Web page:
Three Strikes: Harsher Sentencing of Repeat Felony Offender

792 Words4 Pages
Between 1993 and 1995, twenty four states enacted three strikes sentencing policy which calls for much harsher sentencing of repeat felony offender. Most sentences for these repeat offender called for a minimum punishment of a life sentence with possibility of release until twenty five years have been served (1 Marvell, Moody 89). These laws where created to target and punish what lawmakers believed to be the small percentage of criminals that where committing the majority of serious crimes such as murder, rape, kidnaping, aggravated robbery, aggravated assault, and sexual abuse.
The logical reasoning by law makers was that the threat of longer prison term would serve to deter repeat offenders, and would incapacitate the most dangerous of criminals for a longer amount of time (1 Marvell, Moody 90). Lawmakers assumption was that those that have committed crime in the past and have been convicted of that crime would be far less likely to commit crime a 2nd or 3rd time when faced with much harsher sentencing when facing the possibility of life in prison time (1 Marvell, Moody 90). However it has not been proven that the three strike sentencing initiative has had any tangible effect on deterring crime time (1 Marvell, Moody 90).
Most states had stiffer criminal sanction in place before the three strikes law came into play for repeat offender and most of these criminals would serve lengthy terms for their repeat offenses anyways, however the discretion to impose those lengthy prison sentences was at the hands of the judge time (1 Marvell, Moody 90). One must also consider that not all criminals are even aware that the three strike law exist much less are aware of what its implications would be on their repeat offenses. An...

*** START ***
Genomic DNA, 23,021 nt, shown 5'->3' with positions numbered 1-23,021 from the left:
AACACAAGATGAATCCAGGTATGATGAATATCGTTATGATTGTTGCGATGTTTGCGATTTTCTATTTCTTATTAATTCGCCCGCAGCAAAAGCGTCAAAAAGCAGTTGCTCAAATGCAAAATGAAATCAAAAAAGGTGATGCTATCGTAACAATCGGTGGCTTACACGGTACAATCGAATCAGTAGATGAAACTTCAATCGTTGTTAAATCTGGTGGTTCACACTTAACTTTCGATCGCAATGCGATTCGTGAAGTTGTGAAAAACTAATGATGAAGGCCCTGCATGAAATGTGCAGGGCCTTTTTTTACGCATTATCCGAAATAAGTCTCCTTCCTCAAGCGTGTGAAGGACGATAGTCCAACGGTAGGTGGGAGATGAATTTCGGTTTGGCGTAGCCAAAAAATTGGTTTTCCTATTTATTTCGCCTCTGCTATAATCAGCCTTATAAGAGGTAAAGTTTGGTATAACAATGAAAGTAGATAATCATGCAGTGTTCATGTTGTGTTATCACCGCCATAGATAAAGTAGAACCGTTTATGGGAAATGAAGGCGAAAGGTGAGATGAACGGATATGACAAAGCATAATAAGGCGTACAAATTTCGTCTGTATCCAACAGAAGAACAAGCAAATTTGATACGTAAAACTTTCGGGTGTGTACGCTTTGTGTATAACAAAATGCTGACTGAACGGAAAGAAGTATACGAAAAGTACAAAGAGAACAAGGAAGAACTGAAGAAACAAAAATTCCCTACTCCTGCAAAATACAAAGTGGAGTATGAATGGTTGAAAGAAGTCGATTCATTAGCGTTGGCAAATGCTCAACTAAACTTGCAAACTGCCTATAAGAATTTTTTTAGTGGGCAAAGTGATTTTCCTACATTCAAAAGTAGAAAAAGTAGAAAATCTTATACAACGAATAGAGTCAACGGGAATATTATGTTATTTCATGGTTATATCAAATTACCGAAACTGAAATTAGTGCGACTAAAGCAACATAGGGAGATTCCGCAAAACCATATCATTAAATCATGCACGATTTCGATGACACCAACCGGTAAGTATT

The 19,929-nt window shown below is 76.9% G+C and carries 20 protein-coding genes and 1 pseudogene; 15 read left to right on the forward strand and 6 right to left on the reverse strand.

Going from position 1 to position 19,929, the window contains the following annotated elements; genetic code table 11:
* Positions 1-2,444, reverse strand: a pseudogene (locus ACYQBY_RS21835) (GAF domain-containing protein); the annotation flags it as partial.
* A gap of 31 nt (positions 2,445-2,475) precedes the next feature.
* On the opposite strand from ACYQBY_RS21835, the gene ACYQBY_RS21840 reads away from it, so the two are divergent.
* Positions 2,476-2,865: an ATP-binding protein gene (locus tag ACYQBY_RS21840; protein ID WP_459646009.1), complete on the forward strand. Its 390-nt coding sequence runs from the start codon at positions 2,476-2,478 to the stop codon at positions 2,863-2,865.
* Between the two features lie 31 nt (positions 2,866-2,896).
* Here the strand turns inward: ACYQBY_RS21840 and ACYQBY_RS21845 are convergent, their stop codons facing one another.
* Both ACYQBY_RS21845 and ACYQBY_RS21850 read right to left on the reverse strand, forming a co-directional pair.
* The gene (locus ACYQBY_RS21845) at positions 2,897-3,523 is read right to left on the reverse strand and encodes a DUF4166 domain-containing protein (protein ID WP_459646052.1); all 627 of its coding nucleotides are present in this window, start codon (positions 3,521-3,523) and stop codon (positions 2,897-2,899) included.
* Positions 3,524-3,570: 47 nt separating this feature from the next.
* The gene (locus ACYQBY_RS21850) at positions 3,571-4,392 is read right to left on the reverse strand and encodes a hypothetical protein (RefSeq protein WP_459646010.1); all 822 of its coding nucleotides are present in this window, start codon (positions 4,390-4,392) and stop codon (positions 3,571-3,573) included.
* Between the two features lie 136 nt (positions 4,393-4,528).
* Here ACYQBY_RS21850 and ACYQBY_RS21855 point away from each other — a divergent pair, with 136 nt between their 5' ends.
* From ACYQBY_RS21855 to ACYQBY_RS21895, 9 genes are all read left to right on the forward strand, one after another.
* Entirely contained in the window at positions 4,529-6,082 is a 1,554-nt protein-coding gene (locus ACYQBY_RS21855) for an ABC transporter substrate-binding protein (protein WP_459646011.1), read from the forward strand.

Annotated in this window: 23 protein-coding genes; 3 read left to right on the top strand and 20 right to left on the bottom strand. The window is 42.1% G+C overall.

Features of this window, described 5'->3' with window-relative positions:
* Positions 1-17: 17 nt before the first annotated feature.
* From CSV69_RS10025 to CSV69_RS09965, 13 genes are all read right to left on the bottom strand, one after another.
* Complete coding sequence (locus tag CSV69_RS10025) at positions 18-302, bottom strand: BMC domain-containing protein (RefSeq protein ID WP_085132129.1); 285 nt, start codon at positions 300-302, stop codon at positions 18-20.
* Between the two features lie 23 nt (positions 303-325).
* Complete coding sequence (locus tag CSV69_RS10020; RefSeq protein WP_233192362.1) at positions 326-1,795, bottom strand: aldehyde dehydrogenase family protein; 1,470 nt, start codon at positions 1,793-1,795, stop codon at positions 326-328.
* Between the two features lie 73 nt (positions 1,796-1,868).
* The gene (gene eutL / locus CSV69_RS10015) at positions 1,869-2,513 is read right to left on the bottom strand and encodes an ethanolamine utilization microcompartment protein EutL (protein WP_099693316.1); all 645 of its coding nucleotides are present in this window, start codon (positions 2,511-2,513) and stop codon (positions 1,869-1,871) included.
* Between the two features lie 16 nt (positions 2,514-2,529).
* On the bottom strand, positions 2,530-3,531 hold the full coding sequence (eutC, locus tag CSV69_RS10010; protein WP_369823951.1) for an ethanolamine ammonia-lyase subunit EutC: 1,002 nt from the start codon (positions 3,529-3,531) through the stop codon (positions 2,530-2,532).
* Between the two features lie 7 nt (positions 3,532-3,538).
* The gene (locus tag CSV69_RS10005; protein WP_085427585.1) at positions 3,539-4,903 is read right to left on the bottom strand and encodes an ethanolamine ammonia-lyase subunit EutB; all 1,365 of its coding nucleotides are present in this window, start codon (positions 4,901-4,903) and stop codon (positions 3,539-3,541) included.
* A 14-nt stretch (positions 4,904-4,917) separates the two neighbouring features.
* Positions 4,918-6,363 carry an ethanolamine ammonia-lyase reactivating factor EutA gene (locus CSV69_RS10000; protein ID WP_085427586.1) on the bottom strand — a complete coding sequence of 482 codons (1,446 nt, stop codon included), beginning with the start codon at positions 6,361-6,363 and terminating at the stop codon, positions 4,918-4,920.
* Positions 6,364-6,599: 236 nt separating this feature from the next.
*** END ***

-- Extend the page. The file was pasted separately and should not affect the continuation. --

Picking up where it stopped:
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...ery of a banking institution. We must call for elimination of three strikes sentencing and return discretion to the trial court, eliminating this clear violation of the Eighth Amendment to the U.S. Constitution.

Works Cited

Marvell, Thomas B., and Carlisle E. Moody. "The Lethal Effects of Three‐Strikes Laws." The Journal of Legal Sudies 30.1 (2001): 89-106. JSTOR. The University of Chicago for The University of Chicago Law School. Web. 16 Feb. 2014
2: Laird, Lorelei. "California Begins To Release Prisoners After Reforming Its Three-Strikes Law." ABA Journal 99.12 (2013): 1. Legal Collection. Web. 16 Feb. 2014.
3: Kovandzic, Tomislav V., Sloan,John J., I.,II, and Lynne M. Vieraitis. ""STRIKING OUT" AS CRIME REDUCTION POLICY: THE IMPACT OF "THREE STRIKES" LAWS ON CRIME RATES IN U.S. CITIES." Justice Quarterly : JQ 21.2 (2004): 207-39. ProQuest. Web. 16 Feb. 2014.

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